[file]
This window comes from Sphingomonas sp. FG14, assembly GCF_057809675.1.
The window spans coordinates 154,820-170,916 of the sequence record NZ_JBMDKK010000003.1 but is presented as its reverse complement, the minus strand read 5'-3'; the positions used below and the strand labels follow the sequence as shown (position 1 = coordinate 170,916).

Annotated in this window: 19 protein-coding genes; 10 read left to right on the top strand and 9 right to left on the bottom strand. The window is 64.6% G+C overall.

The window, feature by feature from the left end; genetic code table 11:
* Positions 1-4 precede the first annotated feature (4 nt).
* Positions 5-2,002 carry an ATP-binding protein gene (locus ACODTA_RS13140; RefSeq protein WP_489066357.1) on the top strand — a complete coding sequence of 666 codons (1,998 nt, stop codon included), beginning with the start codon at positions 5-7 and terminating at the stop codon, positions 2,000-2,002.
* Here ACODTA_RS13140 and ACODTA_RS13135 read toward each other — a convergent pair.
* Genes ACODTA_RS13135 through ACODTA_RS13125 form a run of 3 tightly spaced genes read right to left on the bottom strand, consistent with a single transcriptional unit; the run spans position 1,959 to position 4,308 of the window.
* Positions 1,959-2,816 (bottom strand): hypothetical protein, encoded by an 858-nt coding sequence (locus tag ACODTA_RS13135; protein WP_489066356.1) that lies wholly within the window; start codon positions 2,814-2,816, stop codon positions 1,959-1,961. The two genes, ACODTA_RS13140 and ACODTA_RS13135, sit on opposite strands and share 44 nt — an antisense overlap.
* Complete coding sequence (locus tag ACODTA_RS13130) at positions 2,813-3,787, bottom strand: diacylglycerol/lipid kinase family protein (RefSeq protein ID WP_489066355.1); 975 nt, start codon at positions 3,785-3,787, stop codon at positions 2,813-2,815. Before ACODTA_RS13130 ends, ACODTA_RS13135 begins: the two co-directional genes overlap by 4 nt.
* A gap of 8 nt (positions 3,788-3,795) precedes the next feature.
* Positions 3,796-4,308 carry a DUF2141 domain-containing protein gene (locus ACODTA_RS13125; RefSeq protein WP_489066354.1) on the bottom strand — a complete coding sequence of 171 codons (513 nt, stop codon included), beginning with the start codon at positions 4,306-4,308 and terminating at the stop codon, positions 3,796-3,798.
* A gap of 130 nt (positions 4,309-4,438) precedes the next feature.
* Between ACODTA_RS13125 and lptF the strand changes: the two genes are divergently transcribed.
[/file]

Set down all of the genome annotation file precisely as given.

This window comes from Sphingomonas sp. FG14, assembly GCF_057809675.1.
The window spans coordinates 154,820-170,916 of the sequence record NZ_JBMDKK010000003.1 but is presented as its reverse complement, the minus strand read 5'-3'; the positions used below and the strand labels follow the sequence as shown (position 1 = coordinate 170,916).

Annotated in this window: 19 protein-coding genes; 10 read left to right on the top strand and 9 right to left on the bottom strand. The window is 64.6% G+C overall.

The window, feature by feature from the left end; genetic code table 11:
* Positions 1-4 precede the first annotated feature (4 nt).
* Positions 5-2,002 carry an ATP-binding protein gene (locus ACODTA_RS13140; RefSeq protein WP_489066357.1) on the top strand — a complete coding sequence of 666 codons (1,998 nt, stop codon included), beginning with the start codon at positions 5-7 and terminating at the stop codon, positions 2,000-2,002.
* Here ACODTA_RS13140 and ACODTA_RS13135 read toward each other — a convergent pair.
* Genes ACODTA_RS13135 through ACODTA_RS13125 form a run of 3 tightly spaced genes read right to left on the bottom strand, consistent with a single transcriptional unit; the run spans position 1,959 to position 4,308 of the window.
* Positions 1,959-2,816 (bottom strand): hypothetical protein, encoded by an 858-nt coding sequence (locus tag ACODTA_RS13135; protein WP_489066356.1) that lies wholly within the window; start codon positions 2,814-2,816, stop codon positions 1,959-1,961. The two genes, ACODTA_RS13140 and ACODTA_RS13135, sit on opposite strands and share 44 nt — an antisense overlap.
* Complete coding sequence (locus tag ACODTA_RS13130) at positions 2,813-3,787, bottom strand: diacylglycerol/lipid kinase family protein (RefSeq protein ID WP_489066355.1); 975 nt, start codon at positions 3,785-3,787, stop codon at positions 2,813-2,815. Before ACODTA_RS13130 ends, ACODTA_RS13135 begins: the two co-directional genes overlap by 4 nt.
* A gap of 8 nt (positions 3,788-3,795) precedes the next feature.
* Positions 3,796-4,308 carry a DUF2141 domain-containing protein gene (locus ACODTA_RS13125; RefSeq protein WP_489066354.1) on the bottom strand — a complete coding sequence of 171 codons (513 nt, stop codon included), beginning with the start codon at positions 4,306-4,308 and terminating at the stop codon, positions 3,796-3,798.
* A gap of 130 nt (positions 4,309-4,438) precedes the next feature.
* Between ACODTA_RS13125 and lptF the strand changes: the two genes are divergently transcribed.